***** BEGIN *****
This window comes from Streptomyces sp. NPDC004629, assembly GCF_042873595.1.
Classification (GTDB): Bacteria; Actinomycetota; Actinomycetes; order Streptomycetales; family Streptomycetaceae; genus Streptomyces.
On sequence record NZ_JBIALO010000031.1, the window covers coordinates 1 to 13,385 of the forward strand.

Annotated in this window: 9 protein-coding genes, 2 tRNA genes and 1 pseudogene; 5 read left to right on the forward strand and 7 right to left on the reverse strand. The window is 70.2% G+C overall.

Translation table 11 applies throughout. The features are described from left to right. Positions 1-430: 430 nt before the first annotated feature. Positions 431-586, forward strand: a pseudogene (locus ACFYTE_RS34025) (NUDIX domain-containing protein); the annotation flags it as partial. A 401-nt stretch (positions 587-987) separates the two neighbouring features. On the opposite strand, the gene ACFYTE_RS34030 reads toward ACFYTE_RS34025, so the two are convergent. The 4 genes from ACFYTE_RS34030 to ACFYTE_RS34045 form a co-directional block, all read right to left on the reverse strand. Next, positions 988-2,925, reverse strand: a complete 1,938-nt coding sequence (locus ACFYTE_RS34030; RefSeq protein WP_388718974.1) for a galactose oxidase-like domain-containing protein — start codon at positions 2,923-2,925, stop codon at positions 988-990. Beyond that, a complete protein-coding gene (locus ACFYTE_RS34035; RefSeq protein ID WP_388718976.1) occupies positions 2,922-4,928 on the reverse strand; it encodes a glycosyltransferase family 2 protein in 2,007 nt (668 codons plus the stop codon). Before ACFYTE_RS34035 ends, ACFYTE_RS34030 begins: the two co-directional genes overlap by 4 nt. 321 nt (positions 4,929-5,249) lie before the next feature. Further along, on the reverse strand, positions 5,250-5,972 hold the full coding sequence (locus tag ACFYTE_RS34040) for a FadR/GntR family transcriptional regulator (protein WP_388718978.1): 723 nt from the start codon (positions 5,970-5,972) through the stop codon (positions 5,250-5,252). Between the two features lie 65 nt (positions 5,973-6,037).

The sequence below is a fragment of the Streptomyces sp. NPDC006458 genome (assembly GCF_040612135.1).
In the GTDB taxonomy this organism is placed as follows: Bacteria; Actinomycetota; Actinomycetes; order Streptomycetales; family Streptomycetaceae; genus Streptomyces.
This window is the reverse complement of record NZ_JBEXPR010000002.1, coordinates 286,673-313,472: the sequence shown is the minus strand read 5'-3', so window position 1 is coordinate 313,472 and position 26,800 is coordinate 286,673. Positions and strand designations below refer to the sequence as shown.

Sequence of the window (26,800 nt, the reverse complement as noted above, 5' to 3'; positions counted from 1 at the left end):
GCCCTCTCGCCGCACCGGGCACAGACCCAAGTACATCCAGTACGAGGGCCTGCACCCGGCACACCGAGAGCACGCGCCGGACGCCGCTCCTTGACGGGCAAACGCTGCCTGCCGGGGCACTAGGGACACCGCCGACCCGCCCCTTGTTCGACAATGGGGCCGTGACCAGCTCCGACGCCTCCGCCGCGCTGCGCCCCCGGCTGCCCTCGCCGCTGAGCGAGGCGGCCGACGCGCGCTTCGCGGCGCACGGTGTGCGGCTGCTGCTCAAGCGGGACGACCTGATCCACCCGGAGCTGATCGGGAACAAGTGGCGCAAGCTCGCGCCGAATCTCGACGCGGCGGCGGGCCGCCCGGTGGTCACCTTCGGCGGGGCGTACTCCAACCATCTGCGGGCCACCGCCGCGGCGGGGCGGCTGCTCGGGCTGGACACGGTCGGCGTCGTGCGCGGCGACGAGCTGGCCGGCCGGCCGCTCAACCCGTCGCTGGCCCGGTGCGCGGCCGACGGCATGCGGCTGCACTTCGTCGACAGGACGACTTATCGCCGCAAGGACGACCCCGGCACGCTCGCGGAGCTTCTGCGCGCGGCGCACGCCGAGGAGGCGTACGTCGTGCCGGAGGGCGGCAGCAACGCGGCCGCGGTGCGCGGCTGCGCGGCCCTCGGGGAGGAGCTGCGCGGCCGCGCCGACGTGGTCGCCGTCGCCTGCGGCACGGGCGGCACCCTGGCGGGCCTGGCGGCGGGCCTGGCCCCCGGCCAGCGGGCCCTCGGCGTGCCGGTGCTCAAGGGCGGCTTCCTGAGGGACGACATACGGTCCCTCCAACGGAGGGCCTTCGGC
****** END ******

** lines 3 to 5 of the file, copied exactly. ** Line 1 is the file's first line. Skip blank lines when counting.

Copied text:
On sequence record NZ_JBIALO010000031.1, the window covers coordinates 1 to 13,385 of the forward strand.

Annotated in this window: 9 protein-coding genes, 2 tRNA genes and 1 pseudogene; 5 read left to right on the forward strand and 7 right to left on the reverse strand. The window is 70.2% G+C overall.

Translation table 11 applies throughout. The features are described from left to right. Positions 1-430: 430 nt before the first annotated feature. Positions 431-586, forward strand: a pseudogene (locus ACFYTE_RS34025) (NUDIX domain-containing protein); the annotation flags it as partial. A 401-nt stretch (positions 587-987) separates the two neighbouring features. On the opposite strand, the gene ACFYTE_RS34030 reads toward ACFYTE_RS34025, so the two are convergent. The 4 genes from ACFYTE_RS34030 to ACFYTE_RS34045 form a co-directional block, all read right to left on the reverse strand. Next, positions 988-2,925, reverse strand: a complete 1,938-nt coding sequence (locus ACFYTE_RS34030; RefSeq protein WP_388718974.1) for a galactose oxidase-like domain-containing protein — start codon at positions 2,923-2,925, stop codon at positions 988-990. Beyond that, a complete protein-coding gene (locus ACFYTE_RS34035; RefSeq protein ID WP_388718976.1) occupies positions 2,922-4,928 on the reverse strand; it encodes a glycosyltransferase family 2 protein in 2,007 nt (668 codons plus the stop codon). Before ACFYTE_RS34035 ends, ACFYTE_RS34030 begins: the two co-directional genes overlap by 4 nt. 321 nt (positions 4,929-5,249) lie before the next feature. Further along, on the reverse strand, positions 5,250-5,972 hold the full coding sequence (locus tag ACFYTE_RS34040) for a FadR/GntR family transcriptional regulator (protein WP_388718978.1): 723 nt from the start codon (positions 5,970-5,972) through the stop codon (positions 5,250-5,252). Between the two features lie 65 nt (positions 5,973-6,037).